2015 Mazda MX-5 Miata PRHT Grand Touring Review by Carey Russ +VIDEO
Mazda's MX-5 Miata is still the best value in the small sports car category
DRIVING DOWN THE ROAD WITH CAREY RUSS
• SEE ALSO: Mazda Buyers Guide
Mazda's MX-5 Miata is one of the most influential cars of the past 25 years. Before its debut in 1989, affordable fun small convertible sports cars were thought to be extinct. The British cars that started the sports car craze after World War II -- MG, Triumph, Austin Healey, Sunbeam, and others -- were history. Among the Italians, the Fiat 124 Spyder had departed a few years before, and the smaller X1/9 was all but dead. The Alfa Romeo Spider hung on, but was on its way out and not exactly bargain-priced. There was a convertible model of Mazda's Wankel rotary engine powered RX-7, but it was limited in availability. Conventional wisdom seemed to say that no one wanted a small roadster.
Mazda took a gamble, and released a back-to-basics two-seater powered by a 1.6-liter, 115-horsepower four-cylinder engine. In style, it recalled the Lotus Elan, pop-up headlights and all, but in 4:3 scale. (If you're thinking a Miata is small, it really isn't) If the original MX-5 Miata wasn't immensely quick in acceleration and fast in top speed, neither were any of the truly affordable British and Italian roadsters. It was quick enough, fun enough, and once production was ramped up and those who would pay anything to be first were sated, eminently affordable. The Miata offered all of the joys of the Europeans and none of the warts. If you wanted a fun driving experience, you didn't have to put up with dodgy build quality and dubious electrics.
Over the course of 25 years and two more generations, the MX-5 has stayed true to its original mission. Yes, it's grown a bit -- but only a few inches here and there, mostly to improve interior space. Styling has evolved, but a Mazda MX-5 Miata is still instantly identifiable as such. There is more power now, more than compensating for that growth. The biggest change to the basic "simple soft-top roadster" plan came in the third generation in model year 2006 with the addition of the "Power Retractable Hard Top" model, hereafter abbreviated PRHT. It featured a three-piece power polycarbonate and glass top that could be retracted or raised in about 20 seconds. Why? Polycarbonate is considerably harder to cut with a knife than fabric or vinyl…
2015 is the last year for the third-generation MX-5, as the fourth has been announced recently. It will go on sale for model year 2016, and will be lighter and perhaps a bit smaller, more like the original. In other news on that front, Mazda and Fiat have an agreement to produce the next Alfa Romeo "Spider" (or perhaps Fiat/Abarth Spyder?) in Mazda's Hiroshima factory. The Alfa/Fiat will have different bodywork and its own drivetrain. Interesting, considering that at the Miata's debut the only remotely comparable car available was the last Alfa Spider.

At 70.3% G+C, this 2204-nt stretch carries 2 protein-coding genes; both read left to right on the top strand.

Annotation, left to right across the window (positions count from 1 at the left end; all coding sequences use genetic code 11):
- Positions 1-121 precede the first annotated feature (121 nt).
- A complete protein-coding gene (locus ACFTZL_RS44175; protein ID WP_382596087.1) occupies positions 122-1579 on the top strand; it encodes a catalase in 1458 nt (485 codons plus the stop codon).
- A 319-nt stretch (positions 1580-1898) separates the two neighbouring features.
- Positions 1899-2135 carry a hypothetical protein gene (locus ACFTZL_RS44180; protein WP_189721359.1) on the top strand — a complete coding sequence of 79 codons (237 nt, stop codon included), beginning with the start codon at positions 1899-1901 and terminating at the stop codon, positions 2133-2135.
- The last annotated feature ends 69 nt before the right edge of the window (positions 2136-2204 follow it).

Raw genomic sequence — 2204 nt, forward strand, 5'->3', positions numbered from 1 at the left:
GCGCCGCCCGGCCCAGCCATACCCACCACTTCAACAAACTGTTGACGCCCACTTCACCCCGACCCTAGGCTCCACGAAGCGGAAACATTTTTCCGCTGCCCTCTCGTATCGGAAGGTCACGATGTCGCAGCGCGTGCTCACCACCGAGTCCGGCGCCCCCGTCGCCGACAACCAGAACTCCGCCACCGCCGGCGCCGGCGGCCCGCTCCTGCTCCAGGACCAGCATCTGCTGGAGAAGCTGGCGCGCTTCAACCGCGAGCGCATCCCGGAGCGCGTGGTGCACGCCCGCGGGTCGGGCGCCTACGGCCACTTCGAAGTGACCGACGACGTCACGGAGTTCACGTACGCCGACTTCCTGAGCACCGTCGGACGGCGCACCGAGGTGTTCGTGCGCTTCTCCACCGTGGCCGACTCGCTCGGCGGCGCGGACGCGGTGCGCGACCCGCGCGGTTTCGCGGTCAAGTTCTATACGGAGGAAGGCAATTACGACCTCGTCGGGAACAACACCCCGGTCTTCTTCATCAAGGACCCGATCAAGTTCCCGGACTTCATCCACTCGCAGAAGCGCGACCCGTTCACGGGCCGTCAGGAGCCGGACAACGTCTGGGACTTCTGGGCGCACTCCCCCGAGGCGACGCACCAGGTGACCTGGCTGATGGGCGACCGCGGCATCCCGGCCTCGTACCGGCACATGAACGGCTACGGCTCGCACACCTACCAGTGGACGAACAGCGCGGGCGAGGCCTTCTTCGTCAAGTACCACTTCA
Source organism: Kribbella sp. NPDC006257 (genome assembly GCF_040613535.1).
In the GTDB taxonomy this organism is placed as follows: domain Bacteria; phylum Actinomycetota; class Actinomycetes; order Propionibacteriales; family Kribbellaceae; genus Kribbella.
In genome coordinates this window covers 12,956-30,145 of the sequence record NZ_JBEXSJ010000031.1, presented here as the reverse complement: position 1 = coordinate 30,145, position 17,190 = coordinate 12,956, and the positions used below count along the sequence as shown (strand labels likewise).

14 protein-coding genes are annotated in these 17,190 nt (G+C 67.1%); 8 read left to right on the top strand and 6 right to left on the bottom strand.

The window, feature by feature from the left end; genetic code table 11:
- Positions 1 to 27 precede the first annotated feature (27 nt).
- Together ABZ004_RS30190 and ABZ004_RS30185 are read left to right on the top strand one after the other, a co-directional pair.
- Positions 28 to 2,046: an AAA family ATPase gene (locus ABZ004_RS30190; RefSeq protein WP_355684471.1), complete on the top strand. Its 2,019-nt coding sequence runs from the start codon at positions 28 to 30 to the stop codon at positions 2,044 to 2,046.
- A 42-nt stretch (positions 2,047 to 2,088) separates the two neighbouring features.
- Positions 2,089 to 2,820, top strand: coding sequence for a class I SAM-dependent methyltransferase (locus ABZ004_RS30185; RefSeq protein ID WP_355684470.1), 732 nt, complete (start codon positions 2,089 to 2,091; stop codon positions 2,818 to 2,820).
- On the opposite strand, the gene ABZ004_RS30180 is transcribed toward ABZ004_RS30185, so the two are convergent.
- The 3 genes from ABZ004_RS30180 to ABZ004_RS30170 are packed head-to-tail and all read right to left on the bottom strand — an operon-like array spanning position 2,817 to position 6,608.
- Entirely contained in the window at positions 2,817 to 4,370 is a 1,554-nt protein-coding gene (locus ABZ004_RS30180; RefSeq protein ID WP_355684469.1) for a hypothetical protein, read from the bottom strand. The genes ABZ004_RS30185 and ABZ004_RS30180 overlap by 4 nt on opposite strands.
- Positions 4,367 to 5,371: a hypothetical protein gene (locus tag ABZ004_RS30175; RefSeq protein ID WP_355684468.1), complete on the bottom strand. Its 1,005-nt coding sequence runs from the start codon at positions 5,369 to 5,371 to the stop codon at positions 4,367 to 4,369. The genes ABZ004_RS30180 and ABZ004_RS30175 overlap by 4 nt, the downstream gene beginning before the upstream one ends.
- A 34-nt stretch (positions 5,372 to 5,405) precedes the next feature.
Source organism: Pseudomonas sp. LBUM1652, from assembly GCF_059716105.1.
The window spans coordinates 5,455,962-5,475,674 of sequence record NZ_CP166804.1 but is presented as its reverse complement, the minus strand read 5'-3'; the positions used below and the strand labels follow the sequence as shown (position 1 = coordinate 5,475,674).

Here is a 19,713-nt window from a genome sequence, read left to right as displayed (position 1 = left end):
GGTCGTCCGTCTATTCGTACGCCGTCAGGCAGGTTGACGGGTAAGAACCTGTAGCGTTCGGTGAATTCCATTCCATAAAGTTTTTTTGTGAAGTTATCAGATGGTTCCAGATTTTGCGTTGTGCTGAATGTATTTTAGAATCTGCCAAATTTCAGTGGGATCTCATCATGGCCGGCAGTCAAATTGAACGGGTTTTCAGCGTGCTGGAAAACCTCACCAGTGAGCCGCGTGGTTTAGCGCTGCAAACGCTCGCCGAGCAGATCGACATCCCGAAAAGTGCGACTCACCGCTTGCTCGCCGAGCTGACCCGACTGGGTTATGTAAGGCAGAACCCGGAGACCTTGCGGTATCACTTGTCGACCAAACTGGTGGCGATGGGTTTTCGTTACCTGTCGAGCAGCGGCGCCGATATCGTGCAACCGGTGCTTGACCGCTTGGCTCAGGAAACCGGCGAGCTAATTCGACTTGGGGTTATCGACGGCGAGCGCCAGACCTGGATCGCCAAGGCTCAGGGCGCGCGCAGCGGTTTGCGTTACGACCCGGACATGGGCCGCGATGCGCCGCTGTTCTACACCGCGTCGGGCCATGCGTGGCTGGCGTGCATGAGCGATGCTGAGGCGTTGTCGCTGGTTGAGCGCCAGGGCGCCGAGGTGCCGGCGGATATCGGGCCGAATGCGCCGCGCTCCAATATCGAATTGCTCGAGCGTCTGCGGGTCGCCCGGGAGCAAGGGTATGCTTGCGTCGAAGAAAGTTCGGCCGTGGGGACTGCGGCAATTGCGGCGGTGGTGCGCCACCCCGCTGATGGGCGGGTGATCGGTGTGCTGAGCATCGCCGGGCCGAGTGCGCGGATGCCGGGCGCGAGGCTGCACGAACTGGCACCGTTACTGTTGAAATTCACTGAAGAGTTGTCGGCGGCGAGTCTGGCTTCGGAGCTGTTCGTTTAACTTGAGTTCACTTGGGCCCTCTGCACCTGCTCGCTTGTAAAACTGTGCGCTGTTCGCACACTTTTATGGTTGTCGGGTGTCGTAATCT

Not announced is whether or not the PRHT will continue. I'm betting not, at least not for a few years. And after driving one for a Fall week of changing weather, I'll miss it. The regular Miata soft top goes up and down quickly enough, but the PRHT just requires the press of a button, and manual latching or unlatching of the top. Impact on luggage capacity is nil, and the top mechanism doesn't impinge on the trunk. Yes, it can be tricky to get in or out if you're large in size -- that comes with the nature of a sports car. Sitting low to the ground makes speeds seem higher than they are, and you're immersed in the driving experience. Yes, it's available with an automatic, but the six-speed stick in the higher trim levels (or 5-speed in the base roadster) is much more part of the sports car experience. It's quick enough to be fun without constant worry about points on the driver's license, and top-down through the trees on a twisty road, shows what the sports car experience is all about. For those who need an excuse, reasonable fuel economy (when driven sedately) and small size make for a great commute car -- and that has been an excuse for plenty of Miatas in the past 25 years and many a small sports car long before that.
APPEARANCE: Think short, flattened cigar, gently rounded at the ends, with the wheels at the corners, covered by small fender flares. The outgoing MX-5's line are deceptively minimalist and simple. Since the current model's debut, the front end has been revised twice, with the original small oval air intake becoming first a large smile, and more recently a five-sided version of that. Top-down, the PRHT is nearly identical to the roadster. Up, the top is short and rounded in profile. Of the same color as the body on the Grand Touring, it blends well with the body shape.